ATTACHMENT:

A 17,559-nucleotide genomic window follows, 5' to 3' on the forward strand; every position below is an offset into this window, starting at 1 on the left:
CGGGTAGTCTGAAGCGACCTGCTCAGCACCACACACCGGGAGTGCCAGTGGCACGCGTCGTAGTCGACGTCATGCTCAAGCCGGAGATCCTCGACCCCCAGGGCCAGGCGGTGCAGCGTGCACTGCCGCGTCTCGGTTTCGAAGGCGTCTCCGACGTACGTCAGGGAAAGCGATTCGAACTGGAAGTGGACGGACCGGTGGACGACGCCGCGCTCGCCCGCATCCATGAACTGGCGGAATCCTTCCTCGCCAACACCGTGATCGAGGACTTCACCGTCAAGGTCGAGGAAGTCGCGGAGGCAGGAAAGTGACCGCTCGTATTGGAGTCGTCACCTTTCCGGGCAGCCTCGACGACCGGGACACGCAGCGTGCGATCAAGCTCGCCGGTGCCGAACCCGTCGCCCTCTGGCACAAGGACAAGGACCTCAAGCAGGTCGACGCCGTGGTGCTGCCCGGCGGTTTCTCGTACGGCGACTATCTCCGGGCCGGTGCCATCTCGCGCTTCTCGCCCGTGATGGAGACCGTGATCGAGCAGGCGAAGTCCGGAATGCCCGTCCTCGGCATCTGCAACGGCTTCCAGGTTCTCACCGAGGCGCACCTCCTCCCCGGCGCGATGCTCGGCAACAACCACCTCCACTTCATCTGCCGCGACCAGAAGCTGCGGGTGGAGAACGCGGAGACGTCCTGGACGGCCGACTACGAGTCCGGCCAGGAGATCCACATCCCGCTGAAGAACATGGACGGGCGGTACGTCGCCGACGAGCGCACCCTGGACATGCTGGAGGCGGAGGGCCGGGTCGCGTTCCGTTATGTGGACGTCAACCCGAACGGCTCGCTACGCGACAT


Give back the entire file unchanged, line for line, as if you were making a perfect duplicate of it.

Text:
A 17,559-nucleotide genomic window follows, 5' to 3' on the forward strand; every position below is an offset into this window, starting at 1 on the left:
CGGGTAGTCTGAAGCGACCTGCTCAGCACCACACACCGGGAGTGCCAGTGGCACGCGTCGTAGTCGACGTCATGCTCAAGCCGGAGATCCTCGACCCCCAGGGCCAGGCGGTGCAGCGTGCACTGCCGCGTCTCGGTTTCGAAGGCGTCTCCGACGTACGTCAGGGAAAGCGATTCGAACTGGAAGTGGACGGACCGGTGGACGACGCCGCGCTCGCCCGCATCCATGAACTGGCGGAATCCTTCCTCGCCAACACCGTGATCGAGGACTTCACCGTCAAGGTCGAGGAAGTCGCGGAGGCAGGAAAGTGACCGCTCGTATTGGAGTCGTCACCTTTCCGGGCAGCCTCGACGACCGGGACACGCAGCGTGCGATCAAGCTCGCCGGTGCCGAACCCGTCGCCCTCTGGCACAAGGACAAGGACCTCAAGCAGGTCGACGCCGTGGTGCTGCCCGGCGGTTTCTCGTACGGCGACTATCTCCGGGCCGGTGCCATCTCGCGCTTCTCGCCCGTGATGGAGACCGTGATCGAGCAGGCGAAGTCCGGAATGCCCGTCCTCGGCATCTGCAACGGCTTCCAGGTTCTCACCGAGGCGCACCTCCTCCCCGGCGCGATGCTCGGCAACAACCACCTCCACTTCATCTGCCGCGACCAGAAGCTGCGGGTGGAGAACGCGGAGACGTCCTGGACGGCCGACTACGAGTCCGGCCAGGAGATCCACATCCCGCTGAAGAACATGGACGGGCGGTACGTCGCCGACGAGCGCACCCTGGACATGCTGGAGGCGGAGGGCCGGGTCGCGTTCCGTTATGTGGACGTCAACCCGAACGGCTCGCTACGCGACAT